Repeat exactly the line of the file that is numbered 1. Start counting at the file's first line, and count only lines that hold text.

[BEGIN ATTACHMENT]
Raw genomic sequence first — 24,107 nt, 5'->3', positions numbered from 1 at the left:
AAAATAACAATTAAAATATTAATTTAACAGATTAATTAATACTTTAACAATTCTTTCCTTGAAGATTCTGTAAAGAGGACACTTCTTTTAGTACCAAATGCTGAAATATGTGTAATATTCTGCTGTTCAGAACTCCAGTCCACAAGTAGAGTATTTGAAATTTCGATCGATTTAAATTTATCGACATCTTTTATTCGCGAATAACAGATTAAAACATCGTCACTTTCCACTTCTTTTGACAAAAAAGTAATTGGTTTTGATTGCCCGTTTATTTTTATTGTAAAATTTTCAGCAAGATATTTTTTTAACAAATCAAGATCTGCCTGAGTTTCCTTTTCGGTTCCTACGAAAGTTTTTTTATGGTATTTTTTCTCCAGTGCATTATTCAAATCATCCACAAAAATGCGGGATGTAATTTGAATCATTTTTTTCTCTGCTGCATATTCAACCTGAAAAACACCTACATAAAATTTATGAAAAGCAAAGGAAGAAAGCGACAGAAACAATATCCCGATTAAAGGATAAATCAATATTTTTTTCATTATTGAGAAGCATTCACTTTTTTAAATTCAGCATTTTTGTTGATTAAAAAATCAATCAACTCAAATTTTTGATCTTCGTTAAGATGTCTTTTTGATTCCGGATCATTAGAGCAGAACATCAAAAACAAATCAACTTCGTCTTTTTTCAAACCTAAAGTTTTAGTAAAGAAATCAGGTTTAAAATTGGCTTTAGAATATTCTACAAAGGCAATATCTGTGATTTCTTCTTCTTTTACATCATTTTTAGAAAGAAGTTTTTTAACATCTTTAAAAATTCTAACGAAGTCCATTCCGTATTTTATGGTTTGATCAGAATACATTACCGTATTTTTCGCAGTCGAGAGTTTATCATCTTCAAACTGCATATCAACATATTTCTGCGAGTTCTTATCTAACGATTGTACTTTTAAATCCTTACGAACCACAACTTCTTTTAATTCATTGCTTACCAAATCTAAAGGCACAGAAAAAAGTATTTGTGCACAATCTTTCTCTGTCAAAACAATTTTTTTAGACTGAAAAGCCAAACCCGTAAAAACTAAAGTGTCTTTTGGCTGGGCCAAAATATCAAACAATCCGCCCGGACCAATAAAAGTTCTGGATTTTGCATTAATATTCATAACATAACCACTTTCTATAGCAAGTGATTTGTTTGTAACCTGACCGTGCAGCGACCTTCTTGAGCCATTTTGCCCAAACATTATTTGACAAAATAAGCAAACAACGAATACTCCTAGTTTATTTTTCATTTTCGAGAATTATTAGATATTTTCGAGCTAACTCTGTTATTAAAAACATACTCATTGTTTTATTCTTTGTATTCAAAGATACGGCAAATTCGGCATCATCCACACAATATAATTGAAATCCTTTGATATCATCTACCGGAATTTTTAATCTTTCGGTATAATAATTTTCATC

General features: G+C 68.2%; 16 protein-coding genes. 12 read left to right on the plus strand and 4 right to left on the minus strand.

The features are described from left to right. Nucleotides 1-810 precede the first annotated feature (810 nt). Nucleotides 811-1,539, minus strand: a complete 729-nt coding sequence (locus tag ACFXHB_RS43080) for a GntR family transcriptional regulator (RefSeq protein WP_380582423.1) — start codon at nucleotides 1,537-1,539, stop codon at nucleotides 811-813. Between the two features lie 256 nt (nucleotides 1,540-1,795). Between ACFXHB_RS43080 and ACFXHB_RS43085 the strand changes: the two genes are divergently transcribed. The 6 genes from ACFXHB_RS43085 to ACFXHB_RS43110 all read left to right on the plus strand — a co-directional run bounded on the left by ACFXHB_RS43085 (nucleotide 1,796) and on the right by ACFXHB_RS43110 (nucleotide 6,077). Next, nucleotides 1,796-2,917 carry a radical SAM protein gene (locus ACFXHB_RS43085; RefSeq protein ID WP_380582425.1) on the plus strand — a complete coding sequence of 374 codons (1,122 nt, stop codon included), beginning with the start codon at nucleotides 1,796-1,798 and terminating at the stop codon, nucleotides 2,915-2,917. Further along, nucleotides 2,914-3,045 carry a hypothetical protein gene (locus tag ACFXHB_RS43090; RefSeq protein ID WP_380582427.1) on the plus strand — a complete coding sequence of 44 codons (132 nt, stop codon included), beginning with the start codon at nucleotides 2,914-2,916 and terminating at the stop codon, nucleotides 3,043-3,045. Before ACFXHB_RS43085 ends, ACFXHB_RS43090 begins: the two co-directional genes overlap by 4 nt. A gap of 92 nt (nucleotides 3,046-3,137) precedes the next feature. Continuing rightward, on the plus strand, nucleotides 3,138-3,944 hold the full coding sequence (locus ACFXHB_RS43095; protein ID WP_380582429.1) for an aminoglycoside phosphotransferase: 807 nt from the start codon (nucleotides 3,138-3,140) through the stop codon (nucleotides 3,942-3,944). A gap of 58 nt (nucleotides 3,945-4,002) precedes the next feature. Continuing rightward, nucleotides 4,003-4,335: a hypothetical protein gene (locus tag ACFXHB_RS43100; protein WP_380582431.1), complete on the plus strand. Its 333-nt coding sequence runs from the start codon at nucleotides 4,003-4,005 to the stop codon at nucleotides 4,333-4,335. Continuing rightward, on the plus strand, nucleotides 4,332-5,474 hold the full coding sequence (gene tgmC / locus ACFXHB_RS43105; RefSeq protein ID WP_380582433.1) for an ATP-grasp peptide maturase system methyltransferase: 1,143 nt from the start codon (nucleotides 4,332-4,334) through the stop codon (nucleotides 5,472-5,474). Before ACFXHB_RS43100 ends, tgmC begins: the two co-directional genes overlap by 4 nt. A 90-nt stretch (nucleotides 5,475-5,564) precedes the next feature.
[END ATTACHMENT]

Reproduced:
Raw genomic sequence first — 24,107 nt, 5'->3', positions numbered from 1 at the left: